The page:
Diamond Clarity Characteristics: Inclusions and Blemishes
When you look at a diamond grading report, the types of flaws that each diamond includes will be shown, together with their location.
Different inclusions and blemishes can affect a diamond’s appearance in different ways, so in this next section we’ll take a look at some of the most common.
Common diamond inclusions:
Inclusions are imperfections inside a diamond:
Clouds are groups of tiny pinpoints or crystals that can create a hazy or milky appearance in a diamond in the area affected. Clouds can reduce the amount of light that a diamond allows to pass through, reducing the amount it sparkles.
These are fractures within the diamond that often resemble the appearance of a feather.
Pinpoints: Tiny white or black crystal-like inclusions that can be scattered throughout the diamond. Usually very difficult to see.
Mineral crystals trapped within the diamond, which can be of various colours, shapes, and sizes. It’s a good idea to review crystals carefully to ensure they don’t adversely affect the beauty of the diamond.
Knots are diamond crystals that extend to the surface of a diamond, often appearing as a raised area.
cavities are small indentations within a diamond and often come about from the removal of an inclusion during the cutting process
Common diamond blemishes:
Blemishes are imperfections on the surface of a diamond.
As you’d expect, scratches are grooves on the surface of the diamond, often caused by contact with other diamonds or surfaces.
Small chips on the diamond’s surface, nicks often appear where two edges of a diamond meet.
Small, shallow breaks on the diamond’s surface, again they are usually found along the girdle (middle-band of diamond) or the edges of facets.
Bearding are small, hair-like fractures that around the diamond’s girdle, which are often caused when a diamond is cut and polished.
Parts of the original diamond crystal’s surface that remain on a polished diamond, usually found on or near the girdle. Naturals often appear as a rough and unpolished section on an otherwise smooth surface.
Fine, parallel lines on a diamond’s surface, resulting from the diamond being held against a polishing wheel during the polishing process.
Each diamond you are considering should have been graded by a professional who will know what to look for, but it’s still a good idea for you to review a diamond’s clarity too. If you are looking online, many diamond retailers
If you are viewing diamonds in person, you can use a microscope or a jeweler’s ‘loupe’ to look for the inclusions.
Reviewing the diamond clarity plot on the certificate and then comparing to the actual stone can be a good way to find the flaws.
In some cases, diamonds are treated to make inclusions less visible, improve the overall appearance of a diamond and improve their clarity grade.
Clarity enhancement is less common with GIA-graded diamonds and all enhancements should be noted on the grading report.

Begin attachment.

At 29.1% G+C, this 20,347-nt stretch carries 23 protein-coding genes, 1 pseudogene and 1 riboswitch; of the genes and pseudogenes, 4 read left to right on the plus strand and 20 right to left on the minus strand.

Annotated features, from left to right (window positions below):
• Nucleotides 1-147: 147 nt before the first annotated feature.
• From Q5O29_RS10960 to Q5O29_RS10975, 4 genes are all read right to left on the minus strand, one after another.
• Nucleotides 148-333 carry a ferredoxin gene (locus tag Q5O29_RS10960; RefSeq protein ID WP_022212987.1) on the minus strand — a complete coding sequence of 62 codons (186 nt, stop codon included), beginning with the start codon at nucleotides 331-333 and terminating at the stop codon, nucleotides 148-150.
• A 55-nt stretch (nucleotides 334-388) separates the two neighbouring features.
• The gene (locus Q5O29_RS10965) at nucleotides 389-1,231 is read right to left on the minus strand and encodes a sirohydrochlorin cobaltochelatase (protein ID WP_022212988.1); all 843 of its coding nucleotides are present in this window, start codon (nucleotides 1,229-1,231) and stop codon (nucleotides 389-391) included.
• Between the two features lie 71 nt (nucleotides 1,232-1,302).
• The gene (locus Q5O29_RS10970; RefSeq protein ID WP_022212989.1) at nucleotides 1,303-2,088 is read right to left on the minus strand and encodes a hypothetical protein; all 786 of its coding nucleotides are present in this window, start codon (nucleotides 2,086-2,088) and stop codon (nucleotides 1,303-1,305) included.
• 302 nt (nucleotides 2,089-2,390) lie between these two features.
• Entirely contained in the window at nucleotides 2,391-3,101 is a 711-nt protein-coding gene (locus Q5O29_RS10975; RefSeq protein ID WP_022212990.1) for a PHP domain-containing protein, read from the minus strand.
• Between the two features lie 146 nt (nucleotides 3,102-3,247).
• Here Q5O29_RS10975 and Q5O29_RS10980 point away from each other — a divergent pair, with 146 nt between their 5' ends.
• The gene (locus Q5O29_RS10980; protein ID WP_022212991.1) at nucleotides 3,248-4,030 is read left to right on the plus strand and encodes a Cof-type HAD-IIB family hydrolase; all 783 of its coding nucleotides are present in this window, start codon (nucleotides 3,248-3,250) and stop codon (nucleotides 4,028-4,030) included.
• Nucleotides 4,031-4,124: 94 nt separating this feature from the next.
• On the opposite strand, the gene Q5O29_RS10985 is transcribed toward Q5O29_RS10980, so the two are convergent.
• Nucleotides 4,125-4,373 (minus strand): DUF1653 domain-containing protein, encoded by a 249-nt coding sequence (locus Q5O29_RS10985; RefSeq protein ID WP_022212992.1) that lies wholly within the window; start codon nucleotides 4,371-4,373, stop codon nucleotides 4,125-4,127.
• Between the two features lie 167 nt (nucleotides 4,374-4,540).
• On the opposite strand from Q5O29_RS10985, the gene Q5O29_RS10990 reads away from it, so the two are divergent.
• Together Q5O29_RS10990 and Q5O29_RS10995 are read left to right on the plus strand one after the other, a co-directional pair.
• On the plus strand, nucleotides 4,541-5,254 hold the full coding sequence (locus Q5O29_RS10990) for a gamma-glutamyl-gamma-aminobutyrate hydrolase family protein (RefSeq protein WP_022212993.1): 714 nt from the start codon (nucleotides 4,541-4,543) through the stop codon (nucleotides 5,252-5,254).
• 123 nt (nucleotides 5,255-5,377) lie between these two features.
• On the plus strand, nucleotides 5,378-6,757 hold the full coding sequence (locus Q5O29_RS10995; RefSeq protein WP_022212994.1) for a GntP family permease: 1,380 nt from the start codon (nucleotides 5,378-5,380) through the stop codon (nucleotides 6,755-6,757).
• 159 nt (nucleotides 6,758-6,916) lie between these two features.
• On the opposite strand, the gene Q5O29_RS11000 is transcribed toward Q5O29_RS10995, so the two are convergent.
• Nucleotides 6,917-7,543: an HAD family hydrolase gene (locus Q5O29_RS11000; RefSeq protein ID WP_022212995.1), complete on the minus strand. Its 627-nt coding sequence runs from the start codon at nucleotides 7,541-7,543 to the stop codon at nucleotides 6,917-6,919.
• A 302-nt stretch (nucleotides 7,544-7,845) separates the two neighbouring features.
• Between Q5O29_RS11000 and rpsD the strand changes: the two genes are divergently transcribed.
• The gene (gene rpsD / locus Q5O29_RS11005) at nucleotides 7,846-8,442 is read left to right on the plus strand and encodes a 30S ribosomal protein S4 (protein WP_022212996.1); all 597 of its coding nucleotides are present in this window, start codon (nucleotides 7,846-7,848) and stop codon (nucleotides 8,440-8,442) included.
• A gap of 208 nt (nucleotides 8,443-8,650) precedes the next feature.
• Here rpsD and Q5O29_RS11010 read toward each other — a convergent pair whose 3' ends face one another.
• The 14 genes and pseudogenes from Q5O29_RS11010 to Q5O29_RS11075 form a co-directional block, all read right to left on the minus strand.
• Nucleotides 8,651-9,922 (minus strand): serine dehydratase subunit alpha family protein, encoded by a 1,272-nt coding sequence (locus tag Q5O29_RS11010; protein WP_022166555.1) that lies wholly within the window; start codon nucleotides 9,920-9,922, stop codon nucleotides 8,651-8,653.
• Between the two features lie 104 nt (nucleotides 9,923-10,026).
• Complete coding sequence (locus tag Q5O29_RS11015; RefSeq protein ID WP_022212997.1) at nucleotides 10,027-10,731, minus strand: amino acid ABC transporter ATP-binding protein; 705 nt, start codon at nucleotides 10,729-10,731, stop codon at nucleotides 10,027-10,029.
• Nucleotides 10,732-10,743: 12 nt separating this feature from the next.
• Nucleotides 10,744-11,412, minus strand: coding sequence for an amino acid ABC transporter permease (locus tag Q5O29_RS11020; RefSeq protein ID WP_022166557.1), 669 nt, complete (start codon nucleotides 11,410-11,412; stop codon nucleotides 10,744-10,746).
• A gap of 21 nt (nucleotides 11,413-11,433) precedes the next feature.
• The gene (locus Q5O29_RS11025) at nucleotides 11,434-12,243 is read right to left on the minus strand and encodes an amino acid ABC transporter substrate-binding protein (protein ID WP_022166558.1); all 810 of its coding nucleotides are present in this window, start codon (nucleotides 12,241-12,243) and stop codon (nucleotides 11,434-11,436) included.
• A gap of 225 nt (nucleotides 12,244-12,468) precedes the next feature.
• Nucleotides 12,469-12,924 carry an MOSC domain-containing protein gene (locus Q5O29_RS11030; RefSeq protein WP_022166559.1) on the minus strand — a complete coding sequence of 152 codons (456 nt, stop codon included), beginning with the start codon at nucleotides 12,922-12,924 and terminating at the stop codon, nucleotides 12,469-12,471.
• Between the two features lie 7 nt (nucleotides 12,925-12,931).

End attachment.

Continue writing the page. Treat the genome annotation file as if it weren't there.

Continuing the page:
Some of the most common clarity enhancement methods include:
Laser drilling: This process involves using a laser to create a microscopic tunnel that reaches an inclusion within the diamond. Once the tunnel is created, the inclusion can be removed or bleached to make it less visible.
Fracture filling: This technique involves filling fractures or cavities within a diamond with a glass-like substance. The filling material has a similar refractive index to the diamond, making the fractures less noticeable.
High pressure, high temperature (HPHT) treatment: This process exposes a diamond to high pressure and high temperature conditions, which can cause some inclusions to dissolve or become less visible.
‘Clarity enhanced’ diamonds can be priced lower than non-enhanced diamonds and can look good, but enhanced diamonds may require extra care to maintain their appearance and the enhancement process can potentially impact a diamond’s durability.
Choosing the Right Clarity for Your Engagement Ring
Finding the diamond clarity that’s right for you is basically finding the balance between clarity grade, appearance, and budget that you are most comfortable with. Some things to keep in mind are:
Clarity is generally not held as the most important of the 4 Cs. Prioritising cut quality and carat weight will make a bigger difference to what your ring actually looks like. A well-cut diamond with a lower clarity grade can still look stunning as the diamond’s sparkle can mask inclusions.
Many people aim for the lowest clarity grade possible that still looks eye-clean, as this can maximise value for money without compromising your ring’s appearance. VS2 can be a good starting point for this, but SI1 or SI2 diamonds are also worth considering.
When evaluation diamonds, it’s a good idea to do this in person or to request high-resolution images. This will help you understand if any inclusions are visible to the naked eye. It’s generally not a good idea to buy a diamond graded at VS2 or lower sight-unseen.